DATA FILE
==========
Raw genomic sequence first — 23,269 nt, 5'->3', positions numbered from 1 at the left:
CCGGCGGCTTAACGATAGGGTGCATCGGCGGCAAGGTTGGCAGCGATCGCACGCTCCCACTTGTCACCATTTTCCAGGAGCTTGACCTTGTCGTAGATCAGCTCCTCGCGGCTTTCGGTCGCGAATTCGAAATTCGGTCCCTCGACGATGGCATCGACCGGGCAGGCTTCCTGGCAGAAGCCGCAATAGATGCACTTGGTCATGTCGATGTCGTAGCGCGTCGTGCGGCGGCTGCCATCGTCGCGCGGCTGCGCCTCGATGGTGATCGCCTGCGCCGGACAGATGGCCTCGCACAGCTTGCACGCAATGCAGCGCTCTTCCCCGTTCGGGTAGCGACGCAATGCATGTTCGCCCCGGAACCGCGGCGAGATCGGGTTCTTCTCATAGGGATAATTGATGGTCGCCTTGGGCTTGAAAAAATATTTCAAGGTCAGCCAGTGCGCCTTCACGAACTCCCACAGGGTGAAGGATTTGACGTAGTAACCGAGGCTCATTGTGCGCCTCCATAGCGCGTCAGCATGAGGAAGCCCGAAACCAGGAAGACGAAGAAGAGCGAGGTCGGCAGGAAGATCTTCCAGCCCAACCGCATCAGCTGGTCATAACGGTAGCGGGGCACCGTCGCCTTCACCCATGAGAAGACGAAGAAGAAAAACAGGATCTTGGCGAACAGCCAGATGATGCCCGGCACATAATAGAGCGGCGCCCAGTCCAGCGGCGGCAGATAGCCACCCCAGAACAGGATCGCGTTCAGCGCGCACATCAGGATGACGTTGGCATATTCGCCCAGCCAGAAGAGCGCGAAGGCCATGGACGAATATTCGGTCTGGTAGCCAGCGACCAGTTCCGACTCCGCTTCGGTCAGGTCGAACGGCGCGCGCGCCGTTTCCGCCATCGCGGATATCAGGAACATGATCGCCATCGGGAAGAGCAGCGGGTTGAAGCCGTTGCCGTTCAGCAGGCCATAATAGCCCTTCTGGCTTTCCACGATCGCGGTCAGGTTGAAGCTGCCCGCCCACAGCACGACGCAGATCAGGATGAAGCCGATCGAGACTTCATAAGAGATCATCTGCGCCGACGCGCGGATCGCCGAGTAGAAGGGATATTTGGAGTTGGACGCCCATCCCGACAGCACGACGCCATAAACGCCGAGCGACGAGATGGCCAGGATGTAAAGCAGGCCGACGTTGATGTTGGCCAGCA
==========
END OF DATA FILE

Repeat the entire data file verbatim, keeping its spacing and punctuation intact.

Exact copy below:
Raw genomic sequence first — 23,269 nt, 5'->3', positions numbered from 1 at the left:
CCGGCGGCTTAACGATAGGGTGCATCGGCGGCAAGGTTGGCAGCGATCGCACGCTCCCACTTGTCACCATTTTCCAGGAGCTTGACCTTGTCGTAGATCAGCTCCTCGCGGCTTTCGGTCGCGAATTCGAAATTCGGTCCCTCGACGATGGCATCGACCGGGCAGGCTTCCTGGCAGAAGCCGCAATAGATGCACTTGGTCATGTCGATGTCGTAGCGCGTCGTGCGGCGGCTGCCATCGTCGCGCGGCTGCGCCTCGATGGTGATCGCCTGCGCCGGACAGATGGCCTCGCACAGCTTGCACGCAATGCAGCGCTCTTCCCCGTTCGGGTAGCGACGCAATGCATGTTCGCCCCGGAACCGCGGCGAGATCGGGTTCTTCTCATAGGGATAATTGATGGTCGCCTTGGGCTTGAAAAAATATTTCAAGGTCAGCCAGTGCGCCTTCACGAACTCCCACAGGGTGAAGGATTTGACGTAGTAACCGAGGCTCATTGTGCGCCTCCATAGCGCGTCAGCATGAGGAAGCCCGAAACCAGGAAGACGAAGAAGAGCGAGGTCGGCAGGAAGATCTTCCAGCCCAACCGCATCAGCTGGTCATAACGGTAGCGGGGCACCGTCGCCTTCACCCATGAGAAGACGAAGAAGAAAAACAGGATCTTGGCGAACAGCCAGATGATGCCCGGCACATAATAGAGCGGCGCCCAGTCCAGCGGCGGCAGATAGCCACCCCAGAACAGGATCGCGTTCAGCGCGCACATCAGGATGACGTTGGCATATTCGCCCAGCCAGAAGAGCGCGAAGGCCATGGACGAATATTCGGTCTGGTAGCCAGCGACCAGTTCCGACTCCGCTTCGGTCAGGTCGAACGGCGCGCGCGCCGTTTCCGCCATCGCGGATATCAGGAACATGATCGCCATCGGGAAGAGCAGCGGGTTGAAGCCGTTGCCGTTCAGCAGGCCATAATAGCCCTTCTGGCTTTCCACGATCGCGGTCAGGTTGAAGCTGCCCGCCCACAGCACGACGCAGATCAGGATGAAGCCGATCGAGACTTCATAAGAGATCATCTGCGCCGACGCGCGGATCGCCGAGTAGAAGGGATATTTGGAGTTGGACGCCCATCCCGACAGCACGACGCCATAAACGCCGAGCGACGAGATGGCCAGGATGTAAAGCAGGCCGACGTTGATGTTGGCCAGCA